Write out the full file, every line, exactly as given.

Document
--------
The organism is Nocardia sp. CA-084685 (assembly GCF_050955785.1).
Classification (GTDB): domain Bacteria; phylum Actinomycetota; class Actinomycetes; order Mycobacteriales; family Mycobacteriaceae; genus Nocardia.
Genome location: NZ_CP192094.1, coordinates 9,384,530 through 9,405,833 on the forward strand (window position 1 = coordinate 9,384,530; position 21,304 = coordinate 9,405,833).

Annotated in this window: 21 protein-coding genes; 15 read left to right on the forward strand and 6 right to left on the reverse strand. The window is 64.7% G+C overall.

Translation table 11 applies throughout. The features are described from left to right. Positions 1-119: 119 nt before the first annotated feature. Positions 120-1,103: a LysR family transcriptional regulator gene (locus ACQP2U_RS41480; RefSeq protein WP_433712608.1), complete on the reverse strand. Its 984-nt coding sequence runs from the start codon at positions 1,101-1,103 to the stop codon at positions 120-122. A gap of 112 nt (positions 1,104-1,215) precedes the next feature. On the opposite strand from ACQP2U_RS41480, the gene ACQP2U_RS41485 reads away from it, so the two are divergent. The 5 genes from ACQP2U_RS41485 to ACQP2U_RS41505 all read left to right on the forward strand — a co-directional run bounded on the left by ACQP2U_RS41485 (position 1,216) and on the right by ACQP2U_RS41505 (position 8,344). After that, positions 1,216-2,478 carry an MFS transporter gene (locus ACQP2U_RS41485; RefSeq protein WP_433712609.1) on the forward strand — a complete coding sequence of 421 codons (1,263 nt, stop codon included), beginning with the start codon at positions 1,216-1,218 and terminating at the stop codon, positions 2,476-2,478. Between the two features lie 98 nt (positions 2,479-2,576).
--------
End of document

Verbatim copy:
The organism is Nocardia sp. CA-084685 (assembly GCF_050955785.1).
Classification (GTDB): domain Bacteria; phylum Actinomycetota; class Actinomycetes; order Mycobacteriales; family Mycobacteriaceae; genus Nocardia.
Genome location: NZ_CP192094.1, coordinates 9,384,530 through 9,405,833 on the forward strand (window position 1 = coordinate 9,384,530; position 21,304 = coordinate 9,405,833).

Annotated in this window: 21 protein-coding genes; 15 read left to right on the forward strand and 6 right to left on the reverse strand. The window is 64.7% G+C overall.

Translation table 11 applies throughout. The features are described from left to right. Positions 1-119: 119 nt before the first annotated feature. Positions 120-1,103: a LysR family transcriptional regulator gene (locus ACQP2U_RS41480; RefSeq protein WP_433712608.1), complete on the reverse strand. Its 984-nt coding sequence runs from the start codon at positions 1,101-1,103 to the stop codon at positions 120-122. A gap of 112 nt (positions 1,104-1,215) precedes the next feature. On the opposite strand from ACQP2U_RS41480, the gene ACQP2U_RS41485 reads away from it, so the two are divergent. The 5 genes from ACQP2U_RS41485 to ACQP2U_RS41505 all read left to right on the forward strand — a co-directional run bounded on the left by ACQP2U_RS41485 (position 1,216) and on the right by ACQP2U_RS41505 (position 8,344). After that, positions 1,216-2,478 carry an MFS transporter gene (locus ACQP2U_RS41485; RefSeq protein WP_433712609.1) on the forward strand — a complete coding sequence of 421 codons (1,263 nt, stop codon included), beginning with the start codon at positions 1,216-1,218 and terminating at the stop codon, positions 2,476-2,478. Between the two features lie 98 nt (positions 2,479-2,576).